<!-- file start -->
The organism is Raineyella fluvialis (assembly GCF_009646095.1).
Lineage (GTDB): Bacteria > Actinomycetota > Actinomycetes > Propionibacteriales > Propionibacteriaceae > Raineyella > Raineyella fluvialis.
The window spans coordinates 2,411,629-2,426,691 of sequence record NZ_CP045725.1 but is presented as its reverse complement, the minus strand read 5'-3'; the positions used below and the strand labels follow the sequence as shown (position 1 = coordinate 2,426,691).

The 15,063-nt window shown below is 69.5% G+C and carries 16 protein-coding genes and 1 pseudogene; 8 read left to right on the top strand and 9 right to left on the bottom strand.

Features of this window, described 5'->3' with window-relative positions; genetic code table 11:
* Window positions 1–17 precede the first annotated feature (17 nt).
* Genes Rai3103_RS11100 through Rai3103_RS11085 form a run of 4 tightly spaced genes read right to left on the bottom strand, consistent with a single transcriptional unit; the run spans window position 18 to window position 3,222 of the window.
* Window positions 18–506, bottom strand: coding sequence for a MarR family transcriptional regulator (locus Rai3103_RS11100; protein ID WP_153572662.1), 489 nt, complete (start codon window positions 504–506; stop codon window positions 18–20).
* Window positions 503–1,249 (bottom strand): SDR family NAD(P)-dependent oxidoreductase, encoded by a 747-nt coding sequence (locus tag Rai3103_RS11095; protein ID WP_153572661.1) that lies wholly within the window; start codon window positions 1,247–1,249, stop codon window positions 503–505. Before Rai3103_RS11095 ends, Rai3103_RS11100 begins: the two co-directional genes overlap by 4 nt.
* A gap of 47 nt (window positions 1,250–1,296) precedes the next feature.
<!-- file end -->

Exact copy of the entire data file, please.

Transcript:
The organism is Raineyella fluvialis (assembly GCF_009646095.1).
Lineage (GTDB): Bacteria > Actinomycetota > Actinomycetes > Propionibacteriales > Propionibacteriaceae > Raineyella > Raineyella fluvialis.
The window spans coordinates 2,411,629-2,426,691 of sequence record NZ_CP045725.1 but is presented as its reverse complement, the minus strand read 5'-3'; the positions used below and the strand labels follow the sequence as shown (position 1 = coordinate 2,426,691).

The 15,063-nt window shown below is 69.5% G+C and carries 16 protein-coding genes and 1 pseudogene; 8 read left to right on the top strand and 9 right to left on the bottom strand.

Features of this window, described 5'->3' with window-relative positions; genetic code table 11:
* Window positions 1–17 precede the first annotated feature (17 nt).
* Genes Rai3103_RS11100 through Rai3103_RS11085 form a run of 4 tightly spaced genes read right to left on the bottom strand, consistent with a single transcriptional unit; the run spans window position 18 to window position 3,222 of the window.
* Window positions 18–506, bottom strand: coding sequence for a MarR family transcriptional regulator (locus Rai3103_RS11100; protein ID WP_153572662.1), 489 nt, complete (start codon window positions 504–506; stop codon window positions 18–20).
* Window positions 503–1,249 (bottom strand): SDR family NAD(P)-dependent oxidoreductase, encoded by a 747-nt coding sequence (locus tag Rai3103_RS11095; protein ID WP_153572661.1) that lies wholly within the window; start codon window positions 1,247–1,249, stop codon window positions 503–505. Before Rai3103_RS11095 ends, Rai3103_RS11100 begins: the two co-directional genes overlap by 4 nt.
* A gap of 47 nt (window positions 1,250–1,296) precedes the next feature.